Afterlife Questions: What about Heaven and Hell?
This sermon based on Romans 14:7-9 tackles afterlife questions about heaven and hell. What do we make of these concepts in the modern age? Surprisingly the Bible has very little to say about what either of these places is like. The main emphasis of scripture is that we are cared for by God in life and death, so we need not fear.
The Concept of an Afterlife Develops through the Bible
In the Old Testament, the earliest writings never talked about anything like an afterlife. Eventually, in the Psalms, there are mentions of Sheol–a nebulous, ethereal, and neutral realm, (neither good nor bad) where all the dead reside. It’s not described in detail as the psalmists seemed to assume that everyone knew what they were talking about.
There is a unique passage where King Saul contracts with a witch to talk to the dead in Sheol, but this act is frowned upon and this concept is never mentioned again.
Because the Old Testament says very little about an afterlife, most Jewish traditions (except Orthodox Judaism which does believe in an afterlife) place the emphasis on this life, and one lives on through memory, through the influence you make on others. Something of you remains with those impacted by your legacy and as they pass it on you continue forever. I love the thought of our spirit carrying on through the lives of those we influence in this world. Our good deeds live beyond us.
The prophet Elisha had a vision of his mentor, the prophet Elijah, not actually dying but being taken by God in a chariot of fire. The prophet Micah, in the last book in the Old Testament, talks about how Elijah would return and Jesus said Elijah had returned in the person of John the Baptist. Some take this literally and base a Christian concept of reincarnation on this passage. But it is not clear if Jesus was speaking metaphorically and there is nothing else in the Bible that even comes close to a notion of reincarnation.
Belief in the Resurrection
A few centuries before Jesus, a concept of something beyond Sheol emerges. We find in gospel stories that there was a considerable debate that there was anything beyond Sheol. A group of the Sadducees who did not believe in it asked Jesus questions about the resurrection. Jesus doesn’t really answer their question but cautions them to put their focus on doing the will of God in this life.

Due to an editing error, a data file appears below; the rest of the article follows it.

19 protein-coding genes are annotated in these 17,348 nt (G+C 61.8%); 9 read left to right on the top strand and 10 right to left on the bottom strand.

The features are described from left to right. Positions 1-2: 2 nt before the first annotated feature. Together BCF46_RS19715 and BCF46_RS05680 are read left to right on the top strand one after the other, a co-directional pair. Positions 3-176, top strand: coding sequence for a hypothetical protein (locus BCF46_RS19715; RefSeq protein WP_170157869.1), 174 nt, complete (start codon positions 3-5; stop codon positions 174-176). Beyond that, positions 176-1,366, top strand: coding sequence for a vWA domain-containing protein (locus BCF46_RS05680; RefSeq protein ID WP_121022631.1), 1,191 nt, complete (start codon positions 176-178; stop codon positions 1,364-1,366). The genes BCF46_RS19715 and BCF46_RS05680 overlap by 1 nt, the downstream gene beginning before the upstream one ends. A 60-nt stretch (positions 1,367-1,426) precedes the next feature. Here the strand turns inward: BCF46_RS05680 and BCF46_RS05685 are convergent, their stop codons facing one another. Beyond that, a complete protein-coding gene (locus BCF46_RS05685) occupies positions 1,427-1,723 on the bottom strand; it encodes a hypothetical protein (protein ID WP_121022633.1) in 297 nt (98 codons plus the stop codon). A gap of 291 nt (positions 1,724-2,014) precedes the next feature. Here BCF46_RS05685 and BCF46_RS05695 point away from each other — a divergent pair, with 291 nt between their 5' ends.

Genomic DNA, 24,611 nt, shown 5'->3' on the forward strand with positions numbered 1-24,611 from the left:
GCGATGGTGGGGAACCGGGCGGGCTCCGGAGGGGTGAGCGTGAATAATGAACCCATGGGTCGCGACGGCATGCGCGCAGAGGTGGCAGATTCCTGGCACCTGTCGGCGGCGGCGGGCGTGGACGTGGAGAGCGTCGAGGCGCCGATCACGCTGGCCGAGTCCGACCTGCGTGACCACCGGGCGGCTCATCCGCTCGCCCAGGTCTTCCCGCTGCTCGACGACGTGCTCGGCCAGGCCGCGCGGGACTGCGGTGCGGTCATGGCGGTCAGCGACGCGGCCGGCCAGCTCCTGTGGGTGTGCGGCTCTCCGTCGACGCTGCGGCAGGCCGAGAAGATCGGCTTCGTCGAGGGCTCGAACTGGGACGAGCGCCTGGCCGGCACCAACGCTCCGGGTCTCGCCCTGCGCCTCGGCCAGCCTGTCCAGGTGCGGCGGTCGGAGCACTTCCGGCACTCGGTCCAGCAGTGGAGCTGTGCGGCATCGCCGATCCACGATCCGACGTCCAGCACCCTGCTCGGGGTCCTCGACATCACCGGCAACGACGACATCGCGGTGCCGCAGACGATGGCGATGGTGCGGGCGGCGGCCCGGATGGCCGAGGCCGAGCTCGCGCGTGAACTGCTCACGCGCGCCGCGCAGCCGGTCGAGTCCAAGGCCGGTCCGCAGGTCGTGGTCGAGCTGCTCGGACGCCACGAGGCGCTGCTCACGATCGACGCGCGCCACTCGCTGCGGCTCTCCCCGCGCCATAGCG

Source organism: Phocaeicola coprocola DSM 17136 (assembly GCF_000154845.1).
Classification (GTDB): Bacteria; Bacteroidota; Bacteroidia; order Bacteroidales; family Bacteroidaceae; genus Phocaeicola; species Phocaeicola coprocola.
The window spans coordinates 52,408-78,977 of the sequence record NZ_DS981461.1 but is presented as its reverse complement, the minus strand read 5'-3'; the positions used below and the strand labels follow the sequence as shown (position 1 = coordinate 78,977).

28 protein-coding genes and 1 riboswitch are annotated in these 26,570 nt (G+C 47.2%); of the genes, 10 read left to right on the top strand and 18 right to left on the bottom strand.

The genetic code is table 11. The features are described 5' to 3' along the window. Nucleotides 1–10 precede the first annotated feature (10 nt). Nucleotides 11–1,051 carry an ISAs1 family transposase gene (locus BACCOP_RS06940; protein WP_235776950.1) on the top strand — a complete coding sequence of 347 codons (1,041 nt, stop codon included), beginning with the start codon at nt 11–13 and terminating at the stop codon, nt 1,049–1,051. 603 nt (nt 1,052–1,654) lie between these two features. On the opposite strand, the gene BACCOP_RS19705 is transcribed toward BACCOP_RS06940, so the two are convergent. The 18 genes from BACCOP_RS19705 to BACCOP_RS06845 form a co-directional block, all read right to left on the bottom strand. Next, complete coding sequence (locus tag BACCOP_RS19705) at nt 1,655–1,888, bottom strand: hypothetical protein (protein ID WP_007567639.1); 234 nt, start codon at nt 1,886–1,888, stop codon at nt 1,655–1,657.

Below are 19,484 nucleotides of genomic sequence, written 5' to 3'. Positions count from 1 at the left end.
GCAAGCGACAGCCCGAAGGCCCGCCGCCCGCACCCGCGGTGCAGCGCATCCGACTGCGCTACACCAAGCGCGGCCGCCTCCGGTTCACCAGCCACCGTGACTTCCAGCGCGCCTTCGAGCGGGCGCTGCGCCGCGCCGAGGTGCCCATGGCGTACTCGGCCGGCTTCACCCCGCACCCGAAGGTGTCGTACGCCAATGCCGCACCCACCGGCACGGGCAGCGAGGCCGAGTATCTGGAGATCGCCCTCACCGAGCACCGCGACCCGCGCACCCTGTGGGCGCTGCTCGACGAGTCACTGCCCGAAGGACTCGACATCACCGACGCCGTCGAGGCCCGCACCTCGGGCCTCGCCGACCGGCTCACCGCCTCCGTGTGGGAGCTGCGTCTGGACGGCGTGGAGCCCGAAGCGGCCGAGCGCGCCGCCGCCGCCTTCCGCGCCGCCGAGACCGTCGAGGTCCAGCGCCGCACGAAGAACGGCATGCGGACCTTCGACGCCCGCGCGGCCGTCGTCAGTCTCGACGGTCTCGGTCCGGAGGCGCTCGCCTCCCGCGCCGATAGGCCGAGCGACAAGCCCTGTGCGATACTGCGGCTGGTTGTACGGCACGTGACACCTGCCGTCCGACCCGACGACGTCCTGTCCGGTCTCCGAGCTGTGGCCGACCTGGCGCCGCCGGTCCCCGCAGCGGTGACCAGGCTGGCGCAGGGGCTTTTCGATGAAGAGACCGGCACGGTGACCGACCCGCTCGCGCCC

When Jesus was on the cross he promised the thief on the cross next to him that he would join Jesus in paradise–indicating a redemption beyond this life. After he died, and before the resurrection, scripture talks about Jesus releasing souls from Sheol.
In the rest of the New Testament, the concept of resurrection is mentioned a few times. In these passages, they did not envision a “soul” separate from the body. They believed that at the end there would be a bodily resurrection to live in this world, not up there in heaven, somewhere. A couple of centuries after the Bible had been written, Greek influences of belief in a soul separate from the body influenced Christian thought and have remained part of our thinking to this day. But it’s not really described that way in the Bible itself.
A belief in the literal, physical resurrection has led some to be very skittish about cremation. But most believe that God who created humans from the dust of the earth can’t be stopped by this, especially if we are talking about a spiritual resurrection.
Paul in our scripture for today tries to reassure people by saying not to worry. What lies beyond is a mystery and we should just trust in God. Whether we live or whether we die we God will take care of us and not even death can separate us from God’s love in Christ. So relax. Trust that God’s got you.
What’s the Deal with Hell?